Hemodynamic Determinants of Dyspnea Improvement in Acute Decompensated Heart Failure

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Dyspnea relief constitutes a major treatment goal and a key measure of treatment efficacy in decompensated heart failure. However, there are no data with regard to the relationship between hemodynamic measurements during treatment and dyspnea improvement.

Methods and Results—

We studied 233 patients assigned to right heart catheterization in the Vasodilation in the Management of Acute Congestive Heart Failure trial. Dyspnea (assessed using a 7-point Likert scale) and hemodynamic parameters were measured simultaneously at 15 and 30 minutes and 1, 2, 3, 6, and 24 hours. Dyspnea relief was defined as moderate or marked improvement. There was a time-dependent association between the reductions in pulmonary capillary wedge pressure (PCWP; 25.4, 24.6, 24.0, 23.5, 23.4, 21.5, and 19.9 mm Hg) and the percentage of patients achieving dyspnea relief (17.7%, 24.6%, 32.2%, 36.2%, 37.8%, 47.4%, and 66.1%, in the respective time points). Multivariable logistic generalized estimating equations modeling demonstrated that reductions of both PCWP and mean pulmonary artery pressure were independently associated with dyspnea relief. Compared with the highest PCWP quartile, the adjusted odds ratios for dyspnea relief were 0.92 (95% confidence interval [CI], 0.67–1.29), 1.07 (95% CI, 0.75–1.55), and 1.80 (95% CI, 1.22–2.65) in the third, second, and first PCWP quartiles, respectively (Ptrend=0.003). Compared with the highest mean pulmonary artery pressure quartile, the adjusted odds ratios for dyspnea relief were 2.0 (95% CI, 1.41–2.82), 2.23 (95% CI, 1.52–3.27), and 2.98 (95% CI, 1.91–4.66) in the third, second, and first mean pulmonary artery pressure quartiles, respectively (Ptrend<0.0001).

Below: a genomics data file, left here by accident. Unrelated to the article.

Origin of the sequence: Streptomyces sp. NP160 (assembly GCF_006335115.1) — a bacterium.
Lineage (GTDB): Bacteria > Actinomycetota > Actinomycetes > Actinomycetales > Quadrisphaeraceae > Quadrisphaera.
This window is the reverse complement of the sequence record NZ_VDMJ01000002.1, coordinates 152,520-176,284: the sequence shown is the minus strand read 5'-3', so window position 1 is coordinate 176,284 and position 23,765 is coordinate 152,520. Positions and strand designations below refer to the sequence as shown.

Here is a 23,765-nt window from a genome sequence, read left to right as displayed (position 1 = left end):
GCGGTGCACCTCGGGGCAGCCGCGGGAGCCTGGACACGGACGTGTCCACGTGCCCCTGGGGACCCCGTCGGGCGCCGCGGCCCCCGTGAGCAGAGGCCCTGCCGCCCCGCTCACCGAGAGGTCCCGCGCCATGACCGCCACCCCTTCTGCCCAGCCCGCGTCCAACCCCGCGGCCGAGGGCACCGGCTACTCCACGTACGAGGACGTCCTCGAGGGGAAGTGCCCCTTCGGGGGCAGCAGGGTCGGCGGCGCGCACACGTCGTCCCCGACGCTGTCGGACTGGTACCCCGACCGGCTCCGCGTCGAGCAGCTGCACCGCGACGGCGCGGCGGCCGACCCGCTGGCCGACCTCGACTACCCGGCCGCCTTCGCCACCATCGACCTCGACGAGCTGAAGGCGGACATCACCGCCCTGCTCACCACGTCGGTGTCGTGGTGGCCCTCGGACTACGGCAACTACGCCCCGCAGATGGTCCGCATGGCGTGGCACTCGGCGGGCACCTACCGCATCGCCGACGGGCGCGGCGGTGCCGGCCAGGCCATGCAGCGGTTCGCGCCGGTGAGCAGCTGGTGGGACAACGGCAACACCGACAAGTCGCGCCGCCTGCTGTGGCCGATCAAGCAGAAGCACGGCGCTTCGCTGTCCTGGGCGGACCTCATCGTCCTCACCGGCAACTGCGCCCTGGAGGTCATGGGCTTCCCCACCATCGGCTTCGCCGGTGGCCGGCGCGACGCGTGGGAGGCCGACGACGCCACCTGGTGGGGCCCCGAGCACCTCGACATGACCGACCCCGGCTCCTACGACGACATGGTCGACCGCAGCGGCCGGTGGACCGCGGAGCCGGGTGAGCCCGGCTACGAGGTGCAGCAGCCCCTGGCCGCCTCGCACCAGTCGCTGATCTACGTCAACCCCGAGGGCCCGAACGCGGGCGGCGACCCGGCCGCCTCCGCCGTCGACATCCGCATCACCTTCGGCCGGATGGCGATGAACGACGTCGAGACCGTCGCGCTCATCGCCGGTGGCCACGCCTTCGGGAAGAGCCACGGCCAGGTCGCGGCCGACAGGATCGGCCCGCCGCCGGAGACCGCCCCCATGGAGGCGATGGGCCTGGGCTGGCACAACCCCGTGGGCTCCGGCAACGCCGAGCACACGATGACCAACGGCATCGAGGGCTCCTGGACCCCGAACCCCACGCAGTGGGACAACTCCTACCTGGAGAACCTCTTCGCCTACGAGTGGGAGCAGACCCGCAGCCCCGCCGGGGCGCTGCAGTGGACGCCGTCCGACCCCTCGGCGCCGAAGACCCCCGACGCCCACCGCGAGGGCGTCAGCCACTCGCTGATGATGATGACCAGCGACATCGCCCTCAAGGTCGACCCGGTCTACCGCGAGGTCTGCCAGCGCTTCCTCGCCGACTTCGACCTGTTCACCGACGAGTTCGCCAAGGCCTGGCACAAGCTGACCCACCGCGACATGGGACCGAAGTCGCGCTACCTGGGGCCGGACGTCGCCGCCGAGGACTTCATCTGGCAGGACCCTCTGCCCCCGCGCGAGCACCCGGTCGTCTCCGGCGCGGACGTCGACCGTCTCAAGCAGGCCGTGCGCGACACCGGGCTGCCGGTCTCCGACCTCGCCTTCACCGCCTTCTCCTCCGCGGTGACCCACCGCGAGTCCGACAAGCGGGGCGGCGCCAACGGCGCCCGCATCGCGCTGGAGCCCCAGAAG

A clinically significant improvement in dyspnea is associated with a reduction in both PCWP and mean pulmonary artery pressure.

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